The VA works in partnerships with federal, state and local agencies as well as faith-based and community nonprofit organizations to help offer housing assistance, health care, and community employment services to our country’s veterans experiencing homelessness.
Veterans who are homeless or at imminent risk of becoming homeless can get help at their local VA medical center or Community resource and referral center.
The HUD-VASH program assists homeless veterans with a service-connected disability rating.
Learn more about how VA Programs for homeless veterans are committed to ending veteran homelessness and offering other assistance options.
Veterans and their families may also access VA services by calling the following toll-free number: 1-877-4AID-VET (1-877-424-3838).
Too many veterans of our armed forces members are still on the streets or in homeless shelters. We need to to our best ensure that there are not any homeless veterans left in our country. Veteran homelessness is a problem that we can all work towards remedying together. Our veterans fought for us, it’s our turn to fight for them.
One way to help fight this epidemic is to get personally involved. If you know of any homeless veterans personally, reach out to the resources and organizations listed above and try to get that person the assistance they need.
Anyone can help by searching through the Homeless shelter directory to find the nearest location where they can volunteer. Donate food to your local food pantry. When the shelves are kept stocked by the community, shelters are able to refocus their available funds on other resources for the homeless.
Also, look at the map of cities whose mayors have signed on with Michelle Obama to help end homelessness among veterans. If your city is not listed, reach out to your mayor and encourage them through phone calls, emails, and letter campaigns to become part of the solution for ending homelessness.
Our country is headed in the right direction to combat homelessness in our veteran community, but we still have a long way to go, and many more veterans to help. Our homeless veterans deserve better than sleeping on the streets.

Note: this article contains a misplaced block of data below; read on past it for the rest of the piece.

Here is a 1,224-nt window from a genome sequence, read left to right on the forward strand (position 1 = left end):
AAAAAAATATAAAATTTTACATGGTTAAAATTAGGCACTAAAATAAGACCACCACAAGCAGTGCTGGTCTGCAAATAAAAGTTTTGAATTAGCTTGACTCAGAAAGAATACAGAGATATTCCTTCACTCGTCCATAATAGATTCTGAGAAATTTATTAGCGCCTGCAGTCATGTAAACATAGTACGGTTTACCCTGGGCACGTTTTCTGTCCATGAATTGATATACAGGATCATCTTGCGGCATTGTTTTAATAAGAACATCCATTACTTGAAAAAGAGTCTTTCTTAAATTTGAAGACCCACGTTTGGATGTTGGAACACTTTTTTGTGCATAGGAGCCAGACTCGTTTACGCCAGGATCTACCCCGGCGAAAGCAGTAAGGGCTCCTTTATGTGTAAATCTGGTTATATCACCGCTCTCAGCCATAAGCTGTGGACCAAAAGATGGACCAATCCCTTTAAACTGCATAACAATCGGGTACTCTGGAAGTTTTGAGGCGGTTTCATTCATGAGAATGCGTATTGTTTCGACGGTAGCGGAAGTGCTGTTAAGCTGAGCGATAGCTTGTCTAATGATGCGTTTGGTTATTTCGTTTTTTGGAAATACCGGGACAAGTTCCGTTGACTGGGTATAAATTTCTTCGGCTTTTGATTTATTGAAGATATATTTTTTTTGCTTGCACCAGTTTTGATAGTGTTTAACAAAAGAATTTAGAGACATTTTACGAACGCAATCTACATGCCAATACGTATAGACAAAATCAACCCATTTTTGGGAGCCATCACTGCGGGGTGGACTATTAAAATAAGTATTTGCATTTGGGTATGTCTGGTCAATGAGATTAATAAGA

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Michael Laporta says
I am an 80 year old disabled veteran facing eviction. My landlord has retaliated against me, stole my camera that was protecting my car from vandalism, made false police reports and has not maintained the property. I was denied a service dog and handicapped parking, while the day care downstairs has a dog living on the premises. He will moot make reasonable accommodations for me or my disabled wife. So we can recoup estate after surgery.
Catherine Workman says
I was asked a question by a vet. Today and I am ashamed I could not help. I was at the V.A. Hospital in Jax. Fl. Waiting to give a stop. A ride home after her medical treatment.
I am an active member of the American Legion Auxiliary, he asked do you help the homeless? I had no answer accept try Trinity rescue mission located in downtown Jacksonville. trinity is an excellent place for help and drug addiction. I would like to have more information so I can help when somebody asked a question about a home they need. The men serving this country and women deserve Respect in a home.
Wendy Ard says
My family is headed by a veteran and we have 3 kids and we live in our van all this talk about the VA helpingis nothing but talk they are taking the money that goes to house veterans and putting it in their pockets. Fort Walton Beach Florida is the worse place for a veteran to be and others that say they help homeless veterans and their families lie and say that they have helped and never done a thing to help the person in question
Turkeisa Rushin says
Hello. I have a personal care home in Ga. I have 2 beds opening in august.